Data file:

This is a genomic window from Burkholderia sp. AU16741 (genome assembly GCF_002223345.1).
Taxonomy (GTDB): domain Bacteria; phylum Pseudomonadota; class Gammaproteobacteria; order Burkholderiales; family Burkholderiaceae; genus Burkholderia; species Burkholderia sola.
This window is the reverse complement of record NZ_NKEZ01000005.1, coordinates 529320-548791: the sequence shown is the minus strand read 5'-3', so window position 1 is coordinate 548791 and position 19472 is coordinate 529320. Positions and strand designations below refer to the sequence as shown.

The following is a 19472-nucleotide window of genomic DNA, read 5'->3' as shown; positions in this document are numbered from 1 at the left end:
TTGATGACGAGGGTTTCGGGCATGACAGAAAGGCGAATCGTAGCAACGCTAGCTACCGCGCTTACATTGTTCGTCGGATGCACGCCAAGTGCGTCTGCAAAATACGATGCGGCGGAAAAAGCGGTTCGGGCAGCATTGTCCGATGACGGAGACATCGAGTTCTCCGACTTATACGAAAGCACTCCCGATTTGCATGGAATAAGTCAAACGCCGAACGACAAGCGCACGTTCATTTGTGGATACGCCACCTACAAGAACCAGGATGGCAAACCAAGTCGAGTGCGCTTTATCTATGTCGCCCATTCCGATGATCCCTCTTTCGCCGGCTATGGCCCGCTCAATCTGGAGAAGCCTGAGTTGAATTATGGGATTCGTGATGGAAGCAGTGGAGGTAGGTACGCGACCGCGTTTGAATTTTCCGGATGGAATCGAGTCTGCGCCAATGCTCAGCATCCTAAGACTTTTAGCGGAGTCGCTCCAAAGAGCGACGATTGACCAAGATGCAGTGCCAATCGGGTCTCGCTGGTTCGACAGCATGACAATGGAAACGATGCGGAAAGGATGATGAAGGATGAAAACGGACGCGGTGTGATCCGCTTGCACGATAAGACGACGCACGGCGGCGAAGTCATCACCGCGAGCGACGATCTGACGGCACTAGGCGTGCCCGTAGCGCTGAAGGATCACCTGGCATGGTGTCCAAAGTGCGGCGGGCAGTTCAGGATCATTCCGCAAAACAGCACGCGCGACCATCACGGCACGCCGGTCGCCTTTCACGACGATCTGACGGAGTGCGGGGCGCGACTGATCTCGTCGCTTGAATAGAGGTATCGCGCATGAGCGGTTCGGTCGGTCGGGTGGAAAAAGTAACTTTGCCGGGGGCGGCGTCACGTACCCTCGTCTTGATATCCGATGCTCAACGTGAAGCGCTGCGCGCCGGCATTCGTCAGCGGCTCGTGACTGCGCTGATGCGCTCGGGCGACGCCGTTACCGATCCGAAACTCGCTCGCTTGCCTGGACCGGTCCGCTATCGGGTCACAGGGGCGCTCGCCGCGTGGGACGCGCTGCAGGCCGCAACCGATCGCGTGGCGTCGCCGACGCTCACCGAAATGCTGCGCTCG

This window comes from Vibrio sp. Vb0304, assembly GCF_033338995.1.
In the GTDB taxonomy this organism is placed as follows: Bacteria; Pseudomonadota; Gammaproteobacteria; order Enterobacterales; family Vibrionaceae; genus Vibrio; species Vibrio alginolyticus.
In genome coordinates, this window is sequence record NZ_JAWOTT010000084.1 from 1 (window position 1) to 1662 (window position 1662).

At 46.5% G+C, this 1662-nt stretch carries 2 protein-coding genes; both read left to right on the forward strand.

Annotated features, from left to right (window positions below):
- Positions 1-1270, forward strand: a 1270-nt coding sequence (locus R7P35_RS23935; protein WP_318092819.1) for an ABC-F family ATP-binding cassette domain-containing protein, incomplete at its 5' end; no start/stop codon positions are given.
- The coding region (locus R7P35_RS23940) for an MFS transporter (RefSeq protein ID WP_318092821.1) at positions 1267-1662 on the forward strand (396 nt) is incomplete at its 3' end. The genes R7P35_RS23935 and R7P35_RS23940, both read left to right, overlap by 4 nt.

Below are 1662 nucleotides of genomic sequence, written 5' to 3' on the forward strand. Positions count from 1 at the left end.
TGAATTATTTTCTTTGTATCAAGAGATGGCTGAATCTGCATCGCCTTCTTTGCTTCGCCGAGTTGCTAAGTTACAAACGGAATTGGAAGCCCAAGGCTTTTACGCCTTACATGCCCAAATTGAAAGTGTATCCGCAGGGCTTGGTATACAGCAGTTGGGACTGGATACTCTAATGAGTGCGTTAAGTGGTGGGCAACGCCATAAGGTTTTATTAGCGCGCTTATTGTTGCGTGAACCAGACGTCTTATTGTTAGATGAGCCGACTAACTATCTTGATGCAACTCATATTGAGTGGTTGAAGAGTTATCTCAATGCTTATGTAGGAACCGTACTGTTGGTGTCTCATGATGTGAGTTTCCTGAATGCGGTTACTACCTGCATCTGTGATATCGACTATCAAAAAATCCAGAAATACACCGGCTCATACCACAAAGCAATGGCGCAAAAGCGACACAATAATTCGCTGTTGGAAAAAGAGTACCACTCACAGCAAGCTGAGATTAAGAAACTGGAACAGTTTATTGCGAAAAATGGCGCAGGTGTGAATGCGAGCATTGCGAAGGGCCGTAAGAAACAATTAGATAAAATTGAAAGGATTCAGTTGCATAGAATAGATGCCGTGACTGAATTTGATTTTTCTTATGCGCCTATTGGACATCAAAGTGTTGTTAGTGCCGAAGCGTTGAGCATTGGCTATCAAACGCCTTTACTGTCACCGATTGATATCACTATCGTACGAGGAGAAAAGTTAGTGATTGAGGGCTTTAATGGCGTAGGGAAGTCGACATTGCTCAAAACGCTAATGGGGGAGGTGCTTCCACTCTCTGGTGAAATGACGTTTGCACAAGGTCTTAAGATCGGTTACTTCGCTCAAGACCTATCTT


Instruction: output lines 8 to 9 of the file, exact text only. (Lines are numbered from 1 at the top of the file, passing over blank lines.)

In genome coordinates, this window is sequence record NZ_JAWOTT010000084.1 from 1 (window position 1) to 1662 (window position 1662).

At 46.5% G+C, this 1662-nt stretch carries 2 protein-coding genes; both read left to right on the forward strand.